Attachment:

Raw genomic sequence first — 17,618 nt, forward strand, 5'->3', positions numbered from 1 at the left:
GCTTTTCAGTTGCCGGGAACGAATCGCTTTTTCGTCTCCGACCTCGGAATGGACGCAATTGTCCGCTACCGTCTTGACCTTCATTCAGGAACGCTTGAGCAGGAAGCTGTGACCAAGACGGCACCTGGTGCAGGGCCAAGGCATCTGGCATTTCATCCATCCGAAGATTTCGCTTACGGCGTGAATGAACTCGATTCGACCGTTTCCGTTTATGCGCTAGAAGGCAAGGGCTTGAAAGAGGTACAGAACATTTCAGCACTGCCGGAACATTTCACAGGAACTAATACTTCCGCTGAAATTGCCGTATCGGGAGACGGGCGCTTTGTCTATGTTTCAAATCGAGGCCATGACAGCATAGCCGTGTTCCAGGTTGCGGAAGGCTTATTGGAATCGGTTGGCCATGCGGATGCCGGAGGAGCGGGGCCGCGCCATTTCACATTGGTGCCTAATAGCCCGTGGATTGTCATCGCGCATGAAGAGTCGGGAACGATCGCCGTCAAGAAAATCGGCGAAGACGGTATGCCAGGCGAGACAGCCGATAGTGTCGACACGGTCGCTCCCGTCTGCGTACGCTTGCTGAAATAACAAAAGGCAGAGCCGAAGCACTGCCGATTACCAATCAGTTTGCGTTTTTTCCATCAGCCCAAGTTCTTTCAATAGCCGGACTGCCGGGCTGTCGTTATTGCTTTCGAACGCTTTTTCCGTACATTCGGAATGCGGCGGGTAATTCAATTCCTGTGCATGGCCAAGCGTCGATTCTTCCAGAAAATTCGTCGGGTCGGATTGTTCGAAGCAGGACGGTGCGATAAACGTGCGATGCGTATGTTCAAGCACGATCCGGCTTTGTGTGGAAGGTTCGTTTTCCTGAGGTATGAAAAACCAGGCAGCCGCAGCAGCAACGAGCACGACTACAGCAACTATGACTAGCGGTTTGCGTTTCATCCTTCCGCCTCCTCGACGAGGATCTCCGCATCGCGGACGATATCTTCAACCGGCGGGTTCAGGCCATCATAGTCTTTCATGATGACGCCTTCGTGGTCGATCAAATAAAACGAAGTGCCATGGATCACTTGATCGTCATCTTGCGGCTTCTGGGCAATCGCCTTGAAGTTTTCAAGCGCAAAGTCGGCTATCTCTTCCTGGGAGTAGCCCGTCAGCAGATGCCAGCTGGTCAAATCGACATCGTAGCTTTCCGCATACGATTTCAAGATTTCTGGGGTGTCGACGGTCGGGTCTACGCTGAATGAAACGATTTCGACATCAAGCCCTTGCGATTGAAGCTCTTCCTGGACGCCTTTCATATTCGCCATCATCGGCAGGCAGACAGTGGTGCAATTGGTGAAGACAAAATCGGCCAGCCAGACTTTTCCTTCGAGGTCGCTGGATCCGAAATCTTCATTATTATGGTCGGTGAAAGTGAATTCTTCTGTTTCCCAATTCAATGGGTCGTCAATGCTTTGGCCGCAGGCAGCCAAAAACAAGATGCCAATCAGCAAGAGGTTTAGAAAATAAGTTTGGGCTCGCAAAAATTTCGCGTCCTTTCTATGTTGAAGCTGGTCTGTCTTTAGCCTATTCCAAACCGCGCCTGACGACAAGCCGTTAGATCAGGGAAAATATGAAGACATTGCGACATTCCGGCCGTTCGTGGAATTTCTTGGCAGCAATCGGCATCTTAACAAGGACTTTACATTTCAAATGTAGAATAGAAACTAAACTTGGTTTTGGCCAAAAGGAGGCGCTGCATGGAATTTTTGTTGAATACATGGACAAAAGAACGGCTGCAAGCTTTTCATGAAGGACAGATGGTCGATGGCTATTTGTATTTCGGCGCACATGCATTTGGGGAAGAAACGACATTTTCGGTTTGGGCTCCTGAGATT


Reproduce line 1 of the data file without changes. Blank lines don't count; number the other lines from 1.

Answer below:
Raw genomic sequence first — 17,618 nt, forward strand, 5'->3', positions numbered from 1 at the left: